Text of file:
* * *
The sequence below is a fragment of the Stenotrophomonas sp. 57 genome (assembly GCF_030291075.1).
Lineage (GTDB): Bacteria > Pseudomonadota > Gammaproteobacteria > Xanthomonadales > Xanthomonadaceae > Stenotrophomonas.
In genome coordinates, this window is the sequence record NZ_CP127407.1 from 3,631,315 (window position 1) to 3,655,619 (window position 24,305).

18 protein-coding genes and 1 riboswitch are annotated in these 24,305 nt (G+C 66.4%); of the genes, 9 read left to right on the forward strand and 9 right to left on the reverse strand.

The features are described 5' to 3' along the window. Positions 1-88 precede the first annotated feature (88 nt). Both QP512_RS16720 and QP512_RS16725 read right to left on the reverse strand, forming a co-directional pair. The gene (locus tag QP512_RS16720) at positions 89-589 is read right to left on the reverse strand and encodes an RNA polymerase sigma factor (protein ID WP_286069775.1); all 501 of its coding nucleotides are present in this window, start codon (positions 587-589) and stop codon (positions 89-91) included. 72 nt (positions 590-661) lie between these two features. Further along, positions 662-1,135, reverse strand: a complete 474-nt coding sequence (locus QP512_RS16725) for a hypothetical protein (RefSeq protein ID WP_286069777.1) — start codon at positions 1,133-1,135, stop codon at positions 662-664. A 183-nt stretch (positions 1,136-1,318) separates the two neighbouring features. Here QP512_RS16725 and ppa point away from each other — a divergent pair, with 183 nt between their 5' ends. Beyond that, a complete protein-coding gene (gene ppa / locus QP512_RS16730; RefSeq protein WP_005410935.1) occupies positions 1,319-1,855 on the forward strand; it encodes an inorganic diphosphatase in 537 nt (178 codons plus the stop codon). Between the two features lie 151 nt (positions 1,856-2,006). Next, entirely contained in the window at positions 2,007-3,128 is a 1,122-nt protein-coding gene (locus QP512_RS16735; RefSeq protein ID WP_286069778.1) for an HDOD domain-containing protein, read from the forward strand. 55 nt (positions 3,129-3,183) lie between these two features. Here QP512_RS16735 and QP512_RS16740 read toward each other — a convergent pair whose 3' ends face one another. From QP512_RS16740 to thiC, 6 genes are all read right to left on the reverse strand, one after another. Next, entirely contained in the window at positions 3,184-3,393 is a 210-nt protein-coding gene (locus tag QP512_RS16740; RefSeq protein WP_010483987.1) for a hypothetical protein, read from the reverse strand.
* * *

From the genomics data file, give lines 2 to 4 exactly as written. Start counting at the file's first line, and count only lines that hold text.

Lineage (GTDB): Bacteria > Pseudomonadota > Gammaproteobacteria > Xanthomonadales > Xanthomonadaceae > Stenotrophomonas.
In genome coordinates, this window is the sequence record NZ_CP127407.1 from 3,631,315 (window position 1) to 3,655,619 (window position 24,305).

18 protein-coding genes and 1 riboswitch are annotated in these 24,305 nt (G+C 66.4%); of the genes, 9 read left to right on the forward strand and 9 right to left on the reverse strand.